Not until another century had passed, however, did the word family come to mean parents and their children even if they did not dwell in a household together. Once that milestone was reached, the idea of family expanded again to include all the descendants of one progenitor, thus aunts, uncles, cousins, and any blood relation became part of a family. That idea may not quite fit with our idea of God as Creator Father rather than progenitor or biological father. But, as explained by Dr. Dan Lacich in The Provocative God: Radical Things God Has Said and Done, being made in God’s image means:

We are the most tangible expression of God that most people will ever see.

Making us (to my thinking) what others will see and think of God, just as we reflect our blood parents and family to the world.

Thus, by the mid-1600s, family had taken much of the meaning it has today. When I work on genealogy, I am astonished by the size of my biological family. I have found and confirmed almost 8,000 DNA/blood-related family members, and I have hardly begun to discover All My Parents (the name for my genealogical research). Why, then, do I need more family? As a child of God, how much vaster can my family become?

The Why would I want to join more family? question becomes even more relevant when I look at what I know of families. While waiting in line outside 4Rivers recently, Don and I were passed by a couple who looked to be in their prosperous 60s. They were meeting someone ahead in the line. They went to the inside queue only to return seconds later, clearly disappointed, to join us in the long line after discovering that the people they were meeting had already ordered and were near to cashing out.

We soon learned that the couple were grandparents visiting here for a grandson’s high school graduation. They had attended the ceremony at UCF and then wended their way through the usual noon Central Florida traffic all the way to 4Rivers in Winter Park, apparently falling a bit behind their family who knew the way well. I felt my brow furrow.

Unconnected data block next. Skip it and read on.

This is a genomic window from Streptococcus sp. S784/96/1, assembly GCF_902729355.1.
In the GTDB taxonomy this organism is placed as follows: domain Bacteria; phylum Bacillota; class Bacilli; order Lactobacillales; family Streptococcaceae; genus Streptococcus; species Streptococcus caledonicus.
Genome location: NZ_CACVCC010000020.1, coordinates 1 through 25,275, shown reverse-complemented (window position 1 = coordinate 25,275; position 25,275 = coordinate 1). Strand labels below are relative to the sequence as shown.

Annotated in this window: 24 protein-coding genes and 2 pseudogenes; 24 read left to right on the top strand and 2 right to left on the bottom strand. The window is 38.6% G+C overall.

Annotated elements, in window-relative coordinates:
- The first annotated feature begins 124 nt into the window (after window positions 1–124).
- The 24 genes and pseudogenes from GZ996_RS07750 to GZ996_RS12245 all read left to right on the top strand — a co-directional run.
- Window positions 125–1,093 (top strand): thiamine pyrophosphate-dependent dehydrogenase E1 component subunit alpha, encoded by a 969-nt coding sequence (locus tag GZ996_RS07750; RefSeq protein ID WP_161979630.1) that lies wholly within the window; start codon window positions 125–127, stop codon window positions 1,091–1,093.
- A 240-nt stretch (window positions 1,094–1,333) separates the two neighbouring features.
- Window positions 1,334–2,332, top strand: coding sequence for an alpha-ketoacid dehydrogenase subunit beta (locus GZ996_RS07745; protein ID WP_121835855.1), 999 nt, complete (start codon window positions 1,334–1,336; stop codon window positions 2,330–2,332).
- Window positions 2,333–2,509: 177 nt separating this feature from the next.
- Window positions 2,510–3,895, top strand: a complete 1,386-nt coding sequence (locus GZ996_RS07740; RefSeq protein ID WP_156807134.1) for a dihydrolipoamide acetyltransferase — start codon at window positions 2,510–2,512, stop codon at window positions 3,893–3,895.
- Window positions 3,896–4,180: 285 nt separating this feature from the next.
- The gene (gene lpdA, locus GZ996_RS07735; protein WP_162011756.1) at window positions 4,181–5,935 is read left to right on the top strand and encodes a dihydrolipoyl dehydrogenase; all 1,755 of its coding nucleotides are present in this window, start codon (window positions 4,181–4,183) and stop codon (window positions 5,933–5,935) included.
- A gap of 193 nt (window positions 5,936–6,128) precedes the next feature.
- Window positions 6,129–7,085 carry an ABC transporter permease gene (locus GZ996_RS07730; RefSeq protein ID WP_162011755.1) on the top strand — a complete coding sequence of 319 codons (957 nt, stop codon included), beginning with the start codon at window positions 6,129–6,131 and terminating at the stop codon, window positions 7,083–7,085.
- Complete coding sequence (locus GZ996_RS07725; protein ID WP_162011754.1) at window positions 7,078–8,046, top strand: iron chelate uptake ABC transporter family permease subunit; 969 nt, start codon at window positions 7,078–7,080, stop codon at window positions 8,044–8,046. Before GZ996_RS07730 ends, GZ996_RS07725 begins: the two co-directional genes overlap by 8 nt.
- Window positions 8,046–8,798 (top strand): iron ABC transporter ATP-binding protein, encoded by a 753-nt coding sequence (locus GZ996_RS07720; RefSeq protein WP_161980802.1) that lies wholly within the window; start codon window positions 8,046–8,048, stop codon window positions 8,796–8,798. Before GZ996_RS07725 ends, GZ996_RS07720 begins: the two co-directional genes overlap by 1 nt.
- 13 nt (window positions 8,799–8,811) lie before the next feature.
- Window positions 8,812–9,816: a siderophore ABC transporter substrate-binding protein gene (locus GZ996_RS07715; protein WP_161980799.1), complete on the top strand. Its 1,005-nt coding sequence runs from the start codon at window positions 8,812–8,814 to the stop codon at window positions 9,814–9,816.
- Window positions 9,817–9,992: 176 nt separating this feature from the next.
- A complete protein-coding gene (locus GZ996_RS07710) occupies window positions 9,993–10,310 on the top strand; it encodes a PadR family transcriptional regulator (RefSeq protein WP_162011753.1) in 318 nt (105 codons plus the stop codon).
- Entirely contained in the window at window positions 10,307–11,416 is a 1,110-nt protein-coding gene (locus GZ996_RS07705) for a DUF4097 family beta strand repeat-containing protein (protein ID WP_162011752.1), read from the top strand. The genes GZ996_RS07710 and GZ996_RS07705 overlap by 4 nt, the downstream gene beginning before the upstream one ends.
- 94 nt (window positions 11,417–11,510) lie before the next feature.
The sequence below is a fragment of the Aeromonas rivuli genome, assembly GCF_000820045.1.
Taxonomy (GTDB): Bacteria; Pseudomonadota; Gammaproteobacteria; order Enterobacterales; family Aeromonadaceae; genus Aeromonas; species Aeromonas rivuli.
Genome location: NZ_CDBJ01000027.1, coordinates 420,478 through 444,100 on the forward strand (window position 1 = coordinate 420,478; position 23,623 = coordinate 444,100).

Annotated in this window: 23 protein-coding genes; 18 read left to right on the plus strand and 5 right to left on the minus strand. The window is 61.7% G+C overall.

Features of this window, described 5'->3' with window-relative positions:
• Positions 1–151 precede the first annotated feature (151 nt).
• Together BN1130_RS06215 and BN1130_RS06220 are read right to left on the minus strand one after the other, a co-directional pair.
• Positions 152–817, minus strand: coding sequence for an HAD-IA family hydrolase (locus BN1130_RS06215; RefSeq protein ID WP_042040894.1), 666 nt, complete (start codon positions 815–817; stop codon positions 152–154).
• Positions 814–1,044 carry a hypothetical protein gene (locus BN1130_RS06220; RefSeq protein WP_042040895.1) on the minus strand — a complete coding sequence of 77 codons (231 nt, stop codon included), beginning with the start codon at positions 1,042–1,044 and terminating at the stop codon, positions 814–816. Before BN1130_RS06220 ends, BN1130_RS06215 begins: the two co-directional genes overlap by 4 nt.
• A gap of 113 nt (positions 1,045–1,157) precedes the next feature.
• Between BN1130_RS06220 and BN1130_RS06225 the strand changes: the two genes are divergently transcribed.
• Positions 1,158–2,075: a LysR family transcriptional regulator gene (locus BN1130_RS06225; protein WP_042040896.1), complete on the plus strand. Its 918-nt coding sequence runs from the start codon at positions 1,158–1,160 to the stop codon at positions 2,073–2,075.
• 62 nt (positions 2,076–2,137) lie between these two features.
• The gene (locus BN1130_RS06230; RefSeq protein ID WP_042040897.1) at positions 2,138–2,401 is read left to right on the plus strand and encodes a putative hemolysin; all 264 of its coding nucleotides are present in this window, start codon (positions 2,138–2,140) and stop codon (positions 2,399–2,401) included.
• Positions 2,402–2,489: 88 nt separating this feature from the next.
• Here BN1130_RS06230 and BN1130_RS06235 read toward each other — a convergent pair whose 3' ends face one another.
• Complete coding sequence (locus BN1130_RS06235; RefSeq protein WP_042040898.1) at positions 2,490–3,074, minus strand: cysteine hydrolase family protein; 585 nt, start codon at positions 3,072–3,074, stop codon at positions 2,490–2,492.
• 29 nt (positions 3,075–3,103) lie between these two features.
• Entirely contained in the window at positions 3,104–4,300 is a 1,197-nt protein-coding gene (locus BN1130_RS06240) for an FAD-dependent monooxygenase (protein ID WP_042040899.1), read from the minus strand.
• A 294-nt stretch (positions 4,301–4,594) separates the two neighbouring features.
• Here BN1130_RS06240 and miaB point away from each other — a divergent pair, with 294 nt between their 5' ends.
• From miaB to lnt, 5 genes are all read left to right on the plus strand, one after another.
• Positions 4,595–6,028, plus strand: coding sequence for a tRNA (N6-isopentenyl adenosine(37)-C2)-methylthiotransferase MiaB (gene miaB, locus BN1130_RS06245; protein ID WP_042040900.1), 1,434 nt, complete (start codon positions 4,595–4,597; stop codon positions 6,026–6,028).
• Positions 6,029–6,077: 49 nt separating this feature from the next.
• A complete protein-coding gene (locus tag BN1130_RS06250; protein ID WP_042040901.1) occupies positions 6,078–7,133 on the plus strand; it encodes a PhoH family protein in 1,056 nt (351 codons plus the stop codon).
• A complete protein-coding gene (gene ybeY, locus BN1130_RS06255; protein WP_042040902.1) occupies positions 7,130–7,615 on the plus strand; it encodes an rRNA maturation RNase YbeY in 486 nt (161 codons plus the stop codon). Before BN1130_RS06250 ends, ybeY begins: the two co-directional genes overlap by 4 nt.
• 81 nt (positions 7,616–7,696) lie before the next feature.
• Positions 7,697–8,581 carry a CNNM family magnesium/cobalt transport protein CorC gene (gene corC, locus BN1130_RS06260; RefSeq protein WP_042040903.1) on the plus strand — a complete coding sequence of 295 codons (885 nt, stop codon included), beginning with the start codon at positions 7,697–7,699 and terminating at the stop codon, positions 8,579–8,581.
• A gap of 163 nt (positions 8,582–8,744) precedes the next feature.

When I asked what the grandson plans to do next year, Grandmother replied that he will attend a small college up north. When I, an interested retired educator, inquired further at his going so far to such a small school, she said his brother was already there, and “I am the mother-in-law and have no say.” She did not need to say anything more for me to know immediately that the grandson is the son of her son. I, too, am the mother of sons. Enough said for Don and me to realize the family dynamics. More brow furrowing.

At least fifteen minutes later, the couple joined their son’s family who had almost finished eating the graduation celebration meal without them. I saw them all leave shortly, grandparents with carry-out bags in hand. Then, as now, I mulled the situation and asked, Why did the family not be sure to lead the grandparents out of the UCF chaos to the restaurant or even ride with them? Why did the family not wait to get in line until the grandparents were there?

Why did the grandparents bother to come to Central Florida to join that family at all?

The only logical answer to that last question is Family Love. I know how I feel about the rascals (what I call our three Winter-Springs-based grandchildren) even as I have experienced moments when they were (shocking to hear, I am sure) rude or unfeeling or unthinking. I know how I feel about their parents and our other children who also have been, at times, ill-mannered, impolite, discourteous, even dishonorable. Yes, I admit that also in our much-loved extended family, we have had disputes, dissension, discord, perhaps, to tell the truth, most often when something was going on that involved great expectations for agreement, accord, harmony, peace, something like a graduation ceremony. But I know how I feel about them all.

Why do I continue to want life only as it exists with my family when I experience that discord? Why do I continue to count on them when they have failed me in some way? Why do they continue to be with me after ill-mannered times? Why do they continue to count on me when I have failed them in some way? The answer is that family smooth those rough times with a balm of love and care.

Burt's Wax

Then, the explanation for love’s balm lies in our being made in the image of God. As Pastor Joel has pointed out from the Scriptures, God’s attributes include love and forgiveness. We count on Him to grant us grace, love, forgiveness when we have failed Him. In our families, whether biological or servant, as Christians we who were made in His image must follow the ways of the Father. To be like God means rejoicing in joining with others of God’s family in love, fellowship, support, encouragement, help, validation, and reminders of grace, forgiveness, and salvation through Jesus Christ. That’s why I want to accept the invitation to be in the Abel House family.